Back in olden times, just as in many rural regions today, a man’s wealth was measured, not by the money he might have in the bank nor the land that he held, but by the cattle that he owned; that is, the number of sheep, cows, or goats that he had.
Now the Latin word for such a general collection of farm animals was pecus. Therefore, it followed that pecus also came to mean personal wealth or riches.
But in later times, when property began to consist of other forms of wealth, the Romans altered the term slightly into pecunia, a word broad enough in meaning to include money as well as other riches, but which ultimately meant money in particular.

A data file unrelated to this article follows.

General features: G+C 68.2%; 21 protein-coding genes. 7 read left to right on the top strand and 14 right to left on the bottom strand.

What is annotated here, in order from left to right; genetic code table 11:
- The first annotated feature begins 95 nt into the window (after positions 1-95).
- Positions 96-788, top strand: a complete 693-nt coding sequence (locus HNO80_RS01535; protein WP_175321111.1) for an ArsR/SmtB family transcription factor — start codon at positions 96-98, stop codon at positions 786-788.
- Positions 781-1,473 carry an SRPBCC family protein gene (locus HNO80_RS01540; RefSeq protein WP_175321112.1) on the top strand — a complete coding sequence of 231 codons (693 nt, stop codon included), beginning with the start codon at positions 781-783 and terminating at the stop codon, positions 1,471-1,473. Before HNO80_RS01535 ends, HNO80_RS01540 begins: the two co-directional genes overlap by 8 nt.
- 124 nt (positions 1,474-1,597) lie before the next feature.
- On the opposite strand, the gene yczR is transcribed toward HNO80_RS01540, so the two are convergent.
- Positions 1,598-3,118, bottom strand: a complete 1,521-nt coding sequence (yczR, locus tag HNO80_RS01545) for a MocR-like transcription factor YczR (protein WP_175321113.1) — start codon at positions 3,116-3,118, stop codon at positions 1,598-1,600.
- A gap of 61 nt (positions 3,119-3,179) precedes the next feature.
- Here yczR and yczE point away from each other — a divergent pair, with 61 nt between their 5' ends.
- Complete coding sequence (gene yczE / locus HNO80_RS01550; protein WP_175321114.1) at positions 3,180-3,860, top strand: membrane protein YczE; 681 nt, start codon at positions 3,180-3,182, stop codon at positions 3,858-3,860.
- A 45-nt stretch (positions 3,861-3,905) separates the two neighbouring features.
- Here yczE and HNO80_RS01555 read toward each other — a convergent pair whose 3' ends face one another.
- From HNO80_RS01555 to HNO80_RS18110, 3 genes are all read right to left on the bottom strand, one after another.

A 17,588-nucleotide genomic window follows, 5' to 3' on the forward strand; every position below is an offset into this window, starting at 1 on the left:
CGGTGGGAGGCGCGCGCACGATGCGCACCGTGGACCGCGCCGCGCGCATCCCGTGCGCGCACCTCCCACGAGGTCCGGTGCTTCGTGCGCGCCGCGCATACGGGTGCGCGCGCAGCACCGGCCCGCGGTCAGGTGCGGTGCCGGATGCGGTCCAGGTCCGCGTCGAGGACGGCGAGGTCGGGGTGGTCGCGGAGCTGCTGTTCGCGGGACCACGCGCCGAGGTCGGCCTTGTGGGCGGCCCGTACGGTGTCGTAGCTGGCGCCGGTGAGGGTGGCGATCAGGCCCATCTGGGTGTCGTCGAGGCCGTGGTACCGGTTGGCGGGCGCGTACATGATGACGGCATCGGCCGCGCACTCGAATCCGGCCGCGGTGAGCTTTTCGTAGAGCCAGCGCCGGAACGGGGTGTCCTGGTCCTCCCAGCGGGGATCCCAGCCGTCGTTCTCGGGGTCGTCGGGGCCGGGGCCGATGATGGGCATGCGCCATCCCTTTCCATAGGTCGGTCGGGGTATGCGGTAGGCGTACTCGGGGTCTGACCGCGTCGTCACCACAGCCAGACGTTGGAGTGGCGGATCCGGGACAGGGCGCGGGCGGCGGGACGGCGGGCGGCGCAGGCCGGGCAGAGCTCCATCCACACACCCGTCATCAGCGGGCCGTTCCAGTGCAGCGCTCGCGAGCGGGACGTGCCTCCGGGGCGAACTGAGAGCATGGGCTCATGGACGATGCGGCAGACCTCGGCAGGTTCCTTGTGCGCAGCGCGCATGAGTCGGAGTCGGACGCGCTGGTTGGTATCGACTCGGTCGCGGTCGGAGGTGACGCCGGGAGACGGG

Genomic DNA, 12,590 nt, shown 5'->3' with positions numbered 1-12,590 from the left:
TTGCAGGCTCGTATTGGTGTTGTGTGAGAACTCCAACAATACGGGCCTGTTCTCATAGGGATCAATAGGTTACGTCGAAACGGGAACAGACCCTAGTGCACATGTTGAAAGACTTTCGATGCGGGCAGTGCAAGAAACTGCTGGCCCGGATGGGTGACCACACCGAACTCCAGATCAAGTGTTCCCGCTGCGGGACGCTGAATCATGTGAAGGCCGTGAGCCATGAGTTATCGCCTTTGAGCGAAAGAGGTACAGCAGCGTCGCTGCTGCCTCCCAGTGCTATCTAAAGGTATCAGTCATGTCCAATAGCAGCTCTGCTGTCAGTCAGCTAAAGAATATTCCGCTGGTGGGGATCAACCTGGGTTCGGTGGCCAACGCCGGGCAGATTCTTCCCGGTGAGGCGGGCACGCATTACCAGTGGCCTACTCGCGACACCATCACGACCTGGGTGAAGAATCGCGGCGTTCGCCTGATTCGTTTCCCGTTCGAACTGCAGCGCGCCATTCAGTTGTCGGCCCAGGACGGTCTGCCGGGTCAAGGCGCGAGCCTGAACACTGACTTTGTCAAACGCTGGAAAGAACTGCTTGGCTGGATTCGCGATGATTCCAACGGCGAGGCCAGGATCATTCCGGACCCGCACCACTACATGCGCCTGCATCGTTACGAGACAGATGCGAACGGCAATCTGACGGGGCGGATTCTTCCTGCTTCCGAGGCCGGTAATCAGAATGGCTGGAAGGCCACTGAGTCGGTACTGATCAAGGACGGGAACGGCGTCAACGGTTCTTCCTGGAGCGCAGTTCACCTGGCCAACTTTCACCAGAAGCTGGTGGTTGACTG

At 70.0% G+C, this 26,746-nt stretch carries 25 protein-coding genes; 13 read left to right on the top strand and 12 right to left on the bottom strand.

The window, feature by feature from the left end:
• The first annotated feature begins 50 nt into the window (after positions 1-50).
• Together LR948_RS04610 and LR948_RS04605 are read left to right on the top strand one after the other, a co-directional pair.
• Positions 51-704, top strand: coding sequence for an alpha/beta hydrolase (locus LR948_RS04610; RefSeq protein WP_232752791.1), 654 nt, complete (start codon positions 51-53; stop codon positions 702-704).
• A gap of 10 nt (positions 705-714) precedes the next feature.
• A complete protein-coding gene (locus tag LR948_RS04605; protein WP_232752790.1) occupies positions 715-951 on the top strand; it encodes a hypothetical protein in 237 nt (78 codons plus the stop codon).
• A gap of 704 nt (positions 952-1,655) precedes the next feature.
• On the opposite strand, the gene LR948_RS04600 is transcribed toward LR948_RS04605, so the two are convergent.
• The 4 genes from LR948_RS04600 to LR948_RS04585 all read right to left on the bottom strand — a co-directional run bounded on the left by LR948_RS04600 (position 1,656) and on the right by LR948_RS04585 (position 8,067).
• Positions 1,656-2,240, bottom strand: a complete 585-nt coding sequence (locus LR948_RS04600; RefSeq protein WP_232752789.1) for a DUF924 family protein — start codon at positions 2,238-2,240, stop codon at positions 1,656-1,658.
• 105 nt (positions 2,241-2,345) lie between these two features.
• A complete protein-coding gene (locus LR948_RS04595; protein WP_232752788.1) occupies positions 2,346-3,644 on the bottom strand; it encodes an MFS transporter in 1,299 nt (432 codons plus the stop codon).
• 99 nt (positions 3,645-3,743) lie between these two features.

From this was formed our adjective pecuniary, which we use to mean pertaining to money or wealth.
The prefix im- “without” or “lacking,” gives us impecunious, without or lacking wealth, or, in the older Roman meaning, pertaining to a person who has no cattle.